I’ve been feeling rather stressed at work lately. There’s a lot to get done every day and the sun sets entirely too fast. Every day I face 50 real emails, constant phone calls, dozens of litigation deadlines and lots of foot traffic, while I’m trying to write complicated legal memoranda or prepare to argue my cases. Some lawyers seem to just go out and do it all proficiently, seemingly detaching their emotions from the situation. Not me. I’m a worrier and I’m somewhat driven to control things that I really can’t. So, I do feel some stress. I monitor it carefully and I try to take care of myself. Everyone who survives high-stress jobs needs to keep a finger on the pulse.
During one of my recent stressful days, a friend (also a lawyer) sent me this link about a lawyer who had way more stress than he could handle. He jumped to his death from the 69th floor of the Empire State Building. I really didn’t need to read something like this, because I work high enough –on the 14th floor . . .
Lawyers commonly trade stories, lots of war stories, about how they were really smart or innovative or eloquent during a trial and they figured out how to get some justice for their clients. But at the end of the day, when things are quieter, small groups of lawyers sometimes trade stories about the effect of all the stress on other lawyers. There are many sad examples. I know several stories up close and personal. People do burn out, and when it happens, the symptoms are awful. Entire families suffer the consequences when the lawyer turns to desperate measures to find relief. There are many versions, such as alcoholism, drugs, bad judgment on handling cases, gambling.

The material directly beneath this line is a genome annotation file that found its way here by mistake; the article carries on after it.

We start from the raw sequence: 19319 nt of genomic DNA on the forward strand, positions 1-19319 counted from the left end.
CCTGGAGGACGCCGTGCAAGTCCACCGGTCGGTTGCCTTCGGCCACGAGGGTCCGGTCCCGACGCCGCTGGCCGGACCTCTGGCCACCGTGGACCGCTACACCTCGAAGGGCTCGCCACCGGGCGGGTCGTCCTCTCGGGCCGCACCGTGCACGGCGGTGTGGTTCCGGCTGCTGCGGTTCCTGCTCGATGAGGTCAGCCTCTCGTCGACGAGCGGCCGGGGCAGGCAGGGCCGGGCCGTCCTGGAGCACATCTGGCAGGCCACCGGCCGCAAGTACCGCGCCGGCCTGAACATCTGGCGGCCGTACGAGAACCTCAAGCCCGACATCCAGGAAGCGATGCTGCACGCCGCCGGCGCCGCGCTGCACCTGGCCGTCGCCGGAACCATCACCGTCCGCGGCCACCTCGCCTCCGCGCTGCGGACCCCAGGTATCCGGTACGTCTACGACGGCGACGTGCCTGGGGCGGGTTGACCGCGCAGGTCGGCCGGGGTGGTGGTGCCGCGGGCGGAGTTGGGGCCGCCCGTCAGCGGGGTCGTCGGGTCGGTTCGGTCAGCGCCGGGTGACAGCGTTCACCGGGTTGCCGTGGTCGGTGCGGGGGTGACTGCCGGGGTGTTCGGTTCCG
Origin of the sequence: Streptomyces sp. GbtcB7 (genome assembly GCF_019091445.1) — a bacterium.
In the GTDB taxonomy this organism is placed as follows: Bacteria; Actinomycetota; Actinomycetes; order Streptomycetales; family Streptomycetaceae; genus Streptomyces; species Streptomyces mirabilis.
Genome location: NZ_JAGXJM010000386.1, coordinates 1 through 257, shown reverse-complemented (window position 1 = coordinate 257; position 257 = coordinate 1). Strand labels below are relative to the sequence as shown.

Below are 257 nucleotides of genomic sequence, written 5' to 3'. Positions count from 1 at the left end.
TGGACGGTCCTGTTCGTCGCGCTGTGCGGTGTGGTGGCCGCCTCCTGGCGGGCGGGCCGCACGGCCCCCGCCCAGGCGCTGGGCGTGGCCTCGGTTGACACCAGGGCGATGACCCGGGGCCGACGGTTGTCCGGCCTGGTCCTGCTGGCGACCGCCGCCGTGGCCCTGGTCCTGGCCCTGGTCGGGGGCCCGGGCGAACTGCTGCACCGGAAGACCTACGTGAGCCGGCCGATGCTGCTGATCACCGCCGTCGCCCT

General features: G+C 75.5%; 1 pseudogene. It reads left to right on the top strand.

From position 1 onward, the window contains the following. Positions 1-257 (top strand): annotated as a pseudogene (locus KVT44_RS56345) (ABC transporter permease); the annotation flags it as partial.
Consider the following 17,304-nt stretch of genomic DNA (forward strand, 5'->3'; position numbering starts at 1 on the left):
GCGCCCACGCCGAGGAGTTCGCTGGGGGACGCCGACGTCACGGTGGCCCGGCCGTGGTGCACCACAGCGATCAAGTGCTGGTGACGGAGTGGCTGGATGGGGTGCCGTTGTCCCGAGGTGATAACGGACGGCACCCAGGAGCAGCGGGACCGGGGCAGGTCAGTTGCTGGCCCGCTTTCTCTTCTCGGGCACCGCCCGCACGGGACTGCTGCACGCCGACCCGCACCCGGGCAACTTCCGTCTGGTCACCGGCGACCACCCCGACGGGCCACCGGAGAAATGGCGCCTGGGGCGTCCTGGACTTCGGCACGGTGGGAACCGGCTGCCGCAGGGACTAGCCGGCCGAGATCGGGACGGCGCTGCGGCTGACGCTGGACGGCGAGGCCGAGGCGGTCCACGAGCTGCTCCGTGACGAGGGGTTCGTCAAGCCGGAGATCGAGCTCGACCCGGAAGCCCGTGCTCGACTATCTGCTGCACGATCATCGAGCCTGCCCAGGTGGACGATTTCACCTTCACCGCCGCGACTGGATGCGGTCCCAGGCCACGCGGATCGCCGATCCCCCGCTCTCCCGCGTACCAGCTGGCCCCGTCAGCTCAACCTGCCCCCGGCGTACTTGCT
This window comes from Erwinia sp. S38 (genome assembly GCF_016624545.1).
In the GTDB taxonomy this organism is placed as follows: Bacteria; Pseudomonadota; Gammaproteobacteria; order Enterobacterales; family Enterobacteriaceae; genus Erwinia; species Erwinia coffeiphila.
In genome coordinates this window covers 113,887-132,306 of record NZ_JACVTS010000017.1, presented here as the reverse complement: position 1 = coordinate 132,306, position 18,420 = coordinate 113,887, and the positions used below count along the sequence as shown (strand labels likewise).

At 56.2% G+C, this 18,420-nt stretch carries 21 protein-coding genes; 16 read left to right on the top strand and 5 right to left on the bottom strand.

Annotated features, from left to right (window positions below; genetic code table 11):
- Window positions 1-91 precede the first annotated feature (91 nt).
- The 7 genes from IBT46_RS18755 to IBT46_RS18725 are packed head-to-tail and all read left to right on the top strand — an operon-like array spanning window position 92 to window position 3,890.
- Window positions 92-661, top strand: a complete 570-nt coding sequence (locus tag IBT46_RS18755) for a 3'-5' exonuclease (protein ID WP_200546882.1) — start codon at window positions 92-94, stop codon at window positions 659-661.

The friend who sent me this link about the poor fellow who jumped to his death had, just a few weeks prior, told me that she had seen a TV show that “proved” this sort of thing was an urban legend. Actually, that show tested office windows to conclude that stressed office workers can’t really crash through an office building window to jump to their deaths. Well, now we know a way around it, at least in older office buildings. The secret is to open the window rather than jumping through it.
When high-stressed workers flame out, it really bothers those of us who must live with this stress. It bothers us because society tells us that we’re supposed to just live with the stress and “deal” with it. But tragedies like this touches a deep nerve. They taunt us with a statement and ugly questions. We know that someone is going to flame out next. Who is it going to be? Who is next?
We know, of course, that someone will be next, and that’s why we distract ourselves with the sardonic sort of humor you can find at this site, Anonymous Lawyer.
[Upon proofreading –Just in case my words might be misconstrued, I’m merely ruminating here–personally, I’m doing fine and I look forward to a long life ahead!]